RAISE GLASS TO W.A. SHIRAZ
WINEMAKERS FROM THE OTHER SIDE OF THE COUNTRY ARE LEADING THE WAY IN RED WINE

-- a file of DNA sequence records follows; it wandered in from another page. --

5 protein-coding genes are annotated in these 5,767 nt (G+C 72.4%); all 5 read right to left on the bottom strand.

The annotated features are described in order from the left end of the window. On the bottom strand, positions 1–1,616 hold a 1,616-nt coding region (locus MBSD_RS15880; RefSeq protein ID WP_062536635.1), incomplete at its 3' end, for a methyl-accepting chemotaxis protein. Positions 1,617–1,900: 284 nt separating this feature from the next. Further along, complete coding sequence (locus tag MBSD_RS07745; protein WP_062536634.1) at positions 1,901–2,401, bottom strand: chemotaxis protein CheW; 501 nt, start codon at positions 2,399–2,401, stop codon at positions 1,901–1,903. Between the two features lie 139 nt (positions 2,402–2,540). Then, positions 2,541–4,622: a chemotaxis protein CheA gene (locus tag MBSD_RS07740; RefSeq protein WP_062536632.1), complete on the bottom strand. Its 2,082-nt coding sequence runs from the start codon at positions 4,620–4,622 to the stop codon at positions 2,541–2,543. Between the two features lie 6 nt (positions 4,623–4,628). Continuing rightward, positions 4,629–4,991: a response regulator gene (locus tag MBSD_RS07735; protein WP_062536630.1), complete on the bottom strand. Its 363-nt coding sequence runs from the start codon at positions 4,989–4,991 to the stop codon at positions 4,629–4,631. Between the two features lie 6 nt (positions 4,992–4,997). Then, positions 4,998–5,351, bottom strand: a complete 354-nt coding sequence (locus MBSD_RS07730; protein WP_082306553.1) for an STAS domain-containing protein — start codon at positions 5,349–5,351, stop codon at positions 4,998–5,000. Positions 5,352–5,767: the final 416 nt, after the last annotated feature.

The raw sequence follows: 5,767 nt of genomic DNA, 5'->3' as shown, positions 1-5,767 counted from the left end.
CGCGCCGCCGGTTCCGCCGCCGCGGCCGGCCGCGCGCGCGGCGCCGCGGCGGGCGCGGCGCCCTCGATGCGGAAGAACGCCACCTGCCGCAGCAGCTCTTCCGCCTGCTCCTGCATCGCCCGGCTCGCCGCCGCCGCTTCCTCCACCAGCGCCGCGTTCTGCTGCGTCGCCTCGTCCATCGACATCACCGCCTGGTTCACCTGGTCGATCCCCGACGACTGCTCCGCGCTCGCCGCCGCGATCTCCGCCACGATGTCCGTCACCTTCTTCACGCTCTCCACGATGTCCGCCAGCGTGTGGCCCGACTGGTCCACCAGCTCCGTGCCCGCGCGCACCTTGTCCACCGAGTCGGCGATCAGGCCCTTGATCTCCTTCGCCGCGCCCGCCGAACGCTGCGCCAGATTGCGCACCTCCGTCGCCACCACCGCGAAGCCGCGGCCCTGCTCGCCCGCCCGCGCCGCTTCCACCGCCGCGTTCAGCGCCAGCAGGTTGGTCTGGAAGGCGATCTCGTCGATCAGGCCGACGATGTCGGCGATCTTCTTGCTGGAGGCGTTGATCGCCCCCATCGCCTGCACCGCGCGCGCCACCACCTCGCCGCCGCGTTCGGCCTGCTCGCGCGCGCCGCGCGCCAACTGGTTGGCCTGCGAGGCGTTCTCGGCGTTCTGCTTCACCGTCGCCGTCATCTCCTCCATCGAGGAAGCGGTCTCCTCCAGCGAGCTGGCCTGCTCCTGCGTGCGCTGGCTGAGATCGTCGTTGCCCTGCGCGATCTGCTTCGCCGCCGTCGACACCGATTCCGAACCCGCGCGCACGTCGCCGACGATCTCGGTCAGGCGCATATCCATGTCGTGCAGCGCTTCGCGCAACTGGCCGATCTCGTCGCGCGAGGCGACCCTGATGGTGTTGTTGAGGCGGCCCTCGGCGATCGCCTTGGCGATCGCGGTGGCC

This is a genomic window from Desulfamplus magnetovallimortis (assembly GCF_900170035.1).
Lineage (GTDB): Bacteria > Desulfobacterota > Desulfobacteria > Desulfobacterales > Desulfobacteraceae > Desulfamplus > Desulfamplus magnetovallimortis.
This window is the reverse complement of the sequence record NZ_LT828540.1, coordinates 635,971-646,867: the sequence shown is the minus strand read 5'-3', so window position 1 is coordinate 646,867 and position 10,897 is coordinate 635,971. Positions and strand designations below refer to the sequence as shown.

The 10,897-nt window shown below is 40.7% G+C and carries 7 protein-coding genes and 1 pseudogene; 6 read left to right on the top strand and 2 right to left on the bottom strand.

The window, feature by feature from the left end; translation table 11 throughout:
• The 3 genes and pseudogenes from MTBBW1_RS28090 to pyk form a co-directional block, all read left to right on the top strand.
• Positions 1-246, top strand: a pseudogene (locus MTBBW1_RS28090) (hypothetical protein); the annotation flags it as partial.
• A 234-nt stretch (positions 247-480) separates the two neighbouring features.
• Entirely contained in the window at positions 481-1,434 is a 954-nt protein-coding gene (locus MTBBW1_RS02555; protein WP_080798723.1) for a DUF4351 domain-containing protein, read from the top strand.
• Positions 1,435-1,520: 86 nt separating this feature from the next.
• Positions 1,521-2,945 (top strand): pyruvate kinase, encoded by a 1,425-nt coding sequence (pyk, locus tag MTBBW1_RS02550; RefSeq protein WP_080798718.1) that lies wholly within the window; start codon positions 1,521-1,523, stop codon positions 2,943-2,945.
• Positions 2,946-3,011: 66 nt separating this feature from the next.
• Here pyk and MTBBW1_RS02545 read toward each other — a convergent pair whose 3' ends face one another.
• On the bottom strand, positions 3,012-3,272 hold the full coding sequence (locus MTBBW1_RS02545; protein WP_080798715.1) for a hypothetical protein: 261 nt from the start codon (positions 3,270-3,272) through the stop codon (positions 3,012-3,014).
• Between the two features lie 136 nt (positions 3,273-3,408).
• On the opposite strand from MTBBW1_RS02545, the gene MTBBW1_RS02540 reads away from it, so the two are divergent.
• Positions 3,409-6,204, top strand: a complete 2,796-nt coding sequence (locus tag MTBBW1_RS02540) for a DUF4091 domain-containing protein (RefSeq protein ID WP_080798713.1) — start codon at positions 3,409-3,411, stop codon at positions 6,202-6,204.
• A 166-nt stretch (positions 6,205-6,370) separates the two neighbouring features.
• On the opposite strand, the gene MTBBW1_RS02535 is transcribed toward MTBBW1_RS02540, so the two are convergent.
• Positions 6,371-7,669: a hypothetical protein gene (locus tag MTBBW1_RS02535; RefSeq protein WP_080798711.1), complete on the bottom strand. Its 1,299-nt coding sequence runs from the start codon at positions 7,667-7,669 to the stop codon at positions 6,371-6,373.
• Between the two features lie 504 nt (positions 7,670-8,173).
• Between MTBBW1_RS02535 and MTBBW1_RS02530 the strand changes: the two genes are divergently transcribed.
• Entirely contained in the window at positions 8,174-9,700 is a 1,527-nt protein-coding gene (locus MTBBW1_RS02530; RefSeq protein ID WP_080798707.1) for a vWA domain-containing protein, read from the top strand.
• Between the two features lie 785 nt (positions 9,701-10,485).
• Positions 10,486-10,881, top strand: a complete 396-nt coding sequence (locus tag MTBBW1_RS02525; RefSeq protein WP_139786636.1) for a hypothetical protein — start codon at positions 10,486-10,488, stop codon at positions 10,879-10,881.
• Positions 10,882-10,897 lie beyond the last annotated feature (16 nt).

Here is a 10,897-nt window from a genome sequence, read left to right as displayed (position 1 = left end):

There’s naturally a degree of hesitation in expressing an opinion about wine, wine regions and winemakers. After all, opinions are rather self-indulgent and often ill-considered, half-baked and formed in ignorance of the facts. So when I was recently asked for my view as to which region produces the best shiraz in Australia, I baulked. How do you compare apples and oranges and why should one style or profile necessarily be considered superior to another? And how can it be fair to compare shiraz from cool or high-altitude climates with those from a warmer or Mediterranean zone? Well, I guess it’s just an opinion and I’m up for the discussion. But I’m going to offend my good friends in South Australia. And also those in New South Wales’ Hunter Valley and Victoria’s Yarra region. And I apologise unreservedly to the Tasmanian producers who do a sterling job of crafting fine reds in their cool climate. But for the moment at least, I reckon that some of the best shiraz in the country is born in the rather remote Frankland River region in southern West Australia. The Frankland River district is part of the Great Southern region sitting inland from Manjimup, about four to five hours from Perth. The climate is rather Mediterraneanesque as long, warm sunny days and cool nights provide an ideal environ for production of plump, ripe berries that ensure opulence of juice while allowing regional character to express itself in the glass. With about 1600ha under vine, the sub-region is one of the largest in Western Australia as well as being one of the oldest in the state. The first vines were planted in the late 1960s and these days, Frankland River riesling and shiraz is gaining international acclaim for its finesse and flair. Perhaps the distinctiveness of the local shiraz comes not from its elevation (which is only about 200 – 300m above sea level), but from the ironstone-based granitic and gravelly soils that define the region. For me, the beauty of the regional shiraz is the power of the fruit, the distinctive black pepper characters on the conclusion, and its presence and charm on the palate. One of the largest and oldest wineries of the sub-region is Alkoomi, which was first planted in 1971. The custodians of the Hallett family’s operation are third-generation vignerons Sandy and Rod Hallett, who work the property and winery alongside their three daughters. Their range includes riesling and multiple shiraz but it’s their 2011 Jarrah Shiraz that recently captured my attention. At $45, it’s far from their top-end product yet delivers all of the delightful Frankland River idiosyncrasies at a price point that doesn’t raise eyebrows at the cellar door. The depth of fruit is telegraphed by the deep crimson colour in the glass before luscious preserved plums and dark cherries emerge the moment it passes your lips. The fruit intensity reaches a crescendo on the mid-palate, moments before gentle acids and fine tannins escort the Jarrah through a peppery and finely-tuned conclusion. The magic is perhaps in the balance between ripeness of fruit and finesse of the finish. I don’t pretend that the Frankland River shiraz will appeal to everyone’s palate – especially those who prefer the jamminess of a full, ripe and high-alcohol style from warmer regions such as the Barossa. But at least for now, I’m proudly a card-carrying and flag-waving member of the Frankland River shiraz fan club. Travis Schultz is the principal of Travis Schultz Law but he has been moonlighting as a restaurant reviewer and wine writer for the past 15 years.